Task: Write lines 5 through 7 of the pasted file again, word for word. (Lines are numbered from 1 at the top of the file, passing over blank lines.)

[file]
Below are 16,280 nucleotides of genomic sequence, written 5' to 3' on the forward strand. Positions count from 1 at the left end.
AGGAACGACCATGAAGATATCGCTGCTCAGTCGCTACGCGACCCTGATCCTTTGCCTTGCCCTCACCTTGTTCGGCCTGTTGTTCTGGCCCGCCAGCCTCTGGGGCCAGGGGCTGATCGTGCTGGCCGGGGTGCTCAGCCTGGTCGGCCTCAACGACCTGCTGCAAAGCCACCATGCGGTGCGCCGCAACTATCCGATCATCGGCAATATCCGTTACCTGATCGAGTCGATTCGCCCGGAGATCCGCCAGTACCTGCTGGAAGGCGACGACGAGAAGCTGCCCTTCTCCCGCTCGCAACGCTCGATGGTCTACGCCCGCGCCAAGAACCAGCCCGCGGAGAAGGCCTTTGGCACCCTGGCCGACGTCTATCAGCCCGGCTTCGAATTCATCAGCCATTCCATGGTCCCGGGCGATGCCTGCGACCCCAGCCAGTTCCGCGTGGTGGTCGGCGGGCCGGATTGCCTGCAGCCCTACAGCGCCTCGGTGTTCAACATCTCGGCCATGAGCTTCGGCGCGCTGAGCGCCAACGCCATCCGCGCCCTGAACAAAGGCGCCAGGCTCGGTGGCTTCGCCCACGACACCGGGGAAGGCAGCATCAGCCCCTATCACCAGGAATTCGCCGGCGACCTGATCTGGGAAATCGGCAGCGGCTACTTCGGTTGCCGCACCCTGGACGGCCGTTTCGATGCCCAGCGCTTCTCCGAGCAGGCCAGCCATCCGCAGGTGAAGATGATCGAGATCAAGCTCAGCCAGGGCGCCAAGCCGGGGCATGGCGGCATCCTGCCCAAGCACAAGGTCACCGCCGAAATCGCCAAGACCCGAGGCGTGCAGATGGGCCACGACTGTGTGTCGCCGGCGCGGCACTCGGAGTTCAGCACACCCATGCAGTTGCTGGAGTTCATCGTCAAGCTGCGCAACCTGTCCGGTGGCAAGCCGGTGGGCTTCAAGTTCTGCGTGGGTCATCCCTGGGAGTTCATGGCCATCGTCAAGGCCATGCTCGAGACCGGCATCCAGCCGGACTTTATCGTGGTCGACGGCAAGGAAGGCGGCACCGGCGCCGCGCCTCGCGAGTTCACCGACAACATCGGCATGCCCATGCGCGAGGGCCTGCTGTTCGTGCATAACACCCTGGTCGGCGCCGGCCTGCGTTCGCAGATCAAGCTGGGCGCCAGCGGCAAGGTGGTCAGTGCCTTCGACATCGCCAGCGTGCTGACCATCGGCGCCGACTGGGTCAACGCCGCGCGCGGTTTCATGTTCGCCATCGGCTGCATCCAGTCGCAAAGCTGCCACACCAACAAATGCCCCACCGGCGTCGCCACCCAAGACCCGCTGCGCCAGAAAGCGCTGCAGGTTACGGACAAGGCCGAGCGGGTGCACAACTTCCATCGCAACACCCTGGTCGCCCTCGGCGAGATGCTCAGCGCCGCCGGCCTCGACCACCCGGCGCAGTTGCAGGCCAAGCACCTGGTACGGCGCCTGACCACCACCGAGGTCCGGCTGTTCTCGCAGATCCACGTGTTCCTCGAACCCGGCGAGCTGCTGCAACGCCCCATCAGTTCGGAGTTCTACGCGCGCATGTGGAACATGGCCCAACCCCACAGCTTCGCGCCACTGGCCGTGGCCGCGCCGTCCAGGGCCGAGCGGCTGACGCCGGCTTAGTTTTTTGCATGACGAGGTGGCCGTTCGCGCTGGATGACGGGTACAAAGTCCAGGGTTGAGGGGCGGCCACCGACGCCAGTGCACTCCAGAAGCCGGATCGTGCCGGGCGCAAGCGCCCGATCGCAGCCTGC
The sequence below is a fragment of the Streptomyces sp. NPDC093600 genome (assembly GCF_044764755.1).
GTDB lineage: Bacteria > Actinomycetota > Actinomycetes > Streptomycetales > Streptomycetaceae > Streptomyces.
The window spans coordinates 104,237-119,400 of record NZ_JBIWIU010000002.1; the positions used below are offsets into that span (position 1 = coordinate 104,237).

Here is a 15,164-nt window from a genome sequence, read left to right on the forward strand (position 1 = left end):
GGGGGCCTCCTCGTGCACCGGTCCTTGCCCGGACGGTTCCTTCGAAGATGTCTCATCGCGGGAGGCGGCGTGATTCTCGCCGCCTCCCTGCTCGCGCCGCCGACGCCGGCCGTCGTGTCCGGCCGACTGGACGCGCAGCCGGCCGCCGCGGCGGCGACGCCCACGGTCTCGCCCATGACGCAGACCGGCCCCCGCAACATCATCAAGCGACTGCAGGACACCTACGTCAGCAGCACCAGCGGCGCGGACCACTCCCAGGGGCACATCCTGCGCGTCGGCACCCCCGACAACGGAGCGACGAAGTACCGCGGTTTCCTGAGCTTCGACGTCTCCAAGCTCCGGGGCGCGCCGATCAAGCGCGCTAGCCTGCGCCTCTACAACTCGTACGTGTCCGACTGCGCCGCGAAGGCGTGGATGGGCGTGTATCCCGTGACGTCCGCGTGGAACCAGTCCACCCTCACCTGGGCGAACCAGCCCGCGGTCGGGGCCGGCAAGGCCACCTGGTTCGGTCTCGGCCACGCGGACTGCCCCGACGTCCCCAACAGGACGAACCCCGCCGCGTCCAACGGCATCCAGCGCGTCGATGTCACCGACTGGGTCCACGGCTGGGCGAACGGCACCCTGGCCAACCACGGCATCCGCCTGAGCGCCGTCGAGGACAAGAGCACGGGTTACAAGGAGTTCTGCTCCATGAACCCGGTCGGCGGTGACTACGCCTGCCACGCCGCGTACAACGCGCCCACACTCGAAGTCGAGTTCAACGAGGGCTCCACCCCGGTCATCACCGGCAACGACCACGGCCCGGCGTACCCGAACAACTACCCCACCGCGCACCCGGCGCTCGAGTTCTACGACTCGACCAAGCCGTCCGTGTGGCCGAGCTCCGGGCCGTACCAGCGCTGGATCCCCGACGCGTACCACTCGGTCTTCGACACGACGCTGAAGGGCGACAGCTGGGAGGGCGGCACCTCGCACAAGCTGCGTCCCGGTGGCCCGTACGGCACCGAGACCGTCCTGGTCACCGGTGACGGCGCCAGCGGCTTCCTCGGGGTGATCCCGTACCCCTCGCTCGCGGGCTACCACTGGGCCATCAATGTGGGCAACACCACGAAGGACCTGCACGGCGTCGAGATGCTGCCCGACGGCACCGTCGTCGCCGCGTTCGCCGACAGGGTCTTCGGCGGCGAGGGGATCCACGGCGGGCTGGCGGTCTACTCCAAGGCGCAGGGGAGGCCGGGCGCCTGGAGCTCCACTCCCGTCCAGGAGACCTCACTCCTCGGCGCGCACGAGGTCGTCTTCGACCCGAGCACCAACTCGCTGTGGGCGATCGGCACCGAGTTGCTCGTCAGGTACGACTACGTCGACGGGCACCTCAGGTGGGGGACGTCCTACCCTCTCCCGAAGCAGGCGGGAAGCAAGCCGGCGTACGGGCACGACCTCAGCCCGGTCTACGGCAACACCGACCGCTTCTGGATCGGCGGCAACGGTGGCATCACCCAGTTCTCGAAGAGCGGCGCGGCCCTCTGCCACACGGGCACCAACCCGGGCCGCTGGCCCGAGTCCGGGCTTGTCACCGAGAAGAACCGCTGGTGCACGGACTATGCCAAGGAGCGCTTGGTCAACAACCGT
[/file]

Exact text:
The window spans coordinates 104,237-119,400 of record NZ_JBIWIU010000002.1; the positions used below are offsets into that span (position 1 = coordinate 104,237).

Here is a 15,164-nt window from a genome sequence, read left to right on the forward strand (position 1 = left end):
GGGGGCCTCCTCGTGCACCGGTCCTTGCCCGGACGGTTCCTTCGAAGATGTCTCATCGCGGGAGGCGGCGTGATTCTCGCCGCCTCCCTGCTCGCGCCGCCGACGCCGGCCGTCGTGTCCGGCCGACTGGACGCGCAGCCGGCCGCCGCGGCGGCGACGCCCACGGTCTCGCCCATGACGCAGACCGGCCCCCGCAACATCATCAAGCGACTGCAGGACACCTACGTCAGCAGCACCAGCGGCGCGGACCACTCCCAGGGGCACATCCTGCGCGTCGGCACCCCCGACAACGGAGCGACGAAGTACCGCGGTTTCCTGAGCTTCGACGTCTCCAAGCTCCGGGGCGCGCCGATCAAGCGCGCTAGCCTGCGCCTCTACAACTCGTACGTGTCCGACTGCGCCGCGAAGGCGTGGATGGGCGTGTATCCCGTGACGTCCGCGTGGAACCAGTCCACCCTCACCTGGGCGAACCAGCCCGCGGTCGGGGCCGGCAAGGCCACCTGGTTCGGTCTCGGCCACGCGGACTGCCCCGACGTCCCCAACAGGACGAACCCCGCCGCGTCCAACGGCATCCAGCGCGTCGATGTCACCGACTGGGTCCACGGCTGGGCGAACGGCACCCTGGCCAACCACGGCATCCGCCTGAGCGCCGTCGAGGACAAGAGCACGGGTTACAAGGAGTTCTGCTCCATGAACCCGGTCGGCGGTGACTACGCCTGCCACGCCGCGTACAACGCGCCCACACTCGAAGTCGAGTTCAACGAGGGCTCCACCCCGGTCATCACCGGCAACGACCACGGCCCGGCGTACCCGAACAACTACCCCACCGCGCACCCGGCGCTCGAGTTCTACGACTCGACCAAGCCGTCCGTGTGGCCGAGCTCCGGGCCGTACCAGCGCTGGATCCCCGACGCGTACCACTCGGTCTTCGACACGACGCTGAAGGGCGACAGCTGGGAGGGCGGCACCTCGCACAAGCTGCGTCCCGGTGGCCCGTACGGCACCGAGACCGTCCTGGTCACCGGTGACGGCGCCAGCGGCTTCCTCGGGGTGATCCCGTACCCCTCGCTCGCGGGCTACCACTGGGCCATCAATGTGGGCAACACCACGAAGGACCTGCACGGCGTCGAGATGCTGCCCGACGGCACCGTCGTCGCCGCGTTCGCCGACAGGGTCTTCGGCGGCGAGGGGATCCACGGCGGGCTGGCGGTCTACTCCAAGGCGCAGGGGAGGCCGGGCGCCTGGAGCTCCACTCCCGTCCAGGAGACCTCACTCCTCGGCGCGCACGAGGTCGTCTTCGACCCGAGCACCAACTCGCTGTGGGCGATCGGCACCGAGTTGCTCGTCAGGTACGACTACGTCGACGGGCACCTCAGGTGGGGGACGTCCTACCCTCTCCCGAAGCAGGCGGGAAGCAAGCCGGCGTACGGGCACGACCTCAGCCCGGTCTACGGCAACACCGACCGCTTCTGGATCGGCGGCAACGGTGGCATCACCCAGTTCTCGAAGAGCGGCGCGGCCCTCTGCCACACGGGCACCAACCCGGGCCGCTGGCCCGAGTCCGGGCTTGTCACCGAGAAGAACCGCTGGTGCACGGACTATGCCAAGGAGCGCTTGGTCAACAACCGT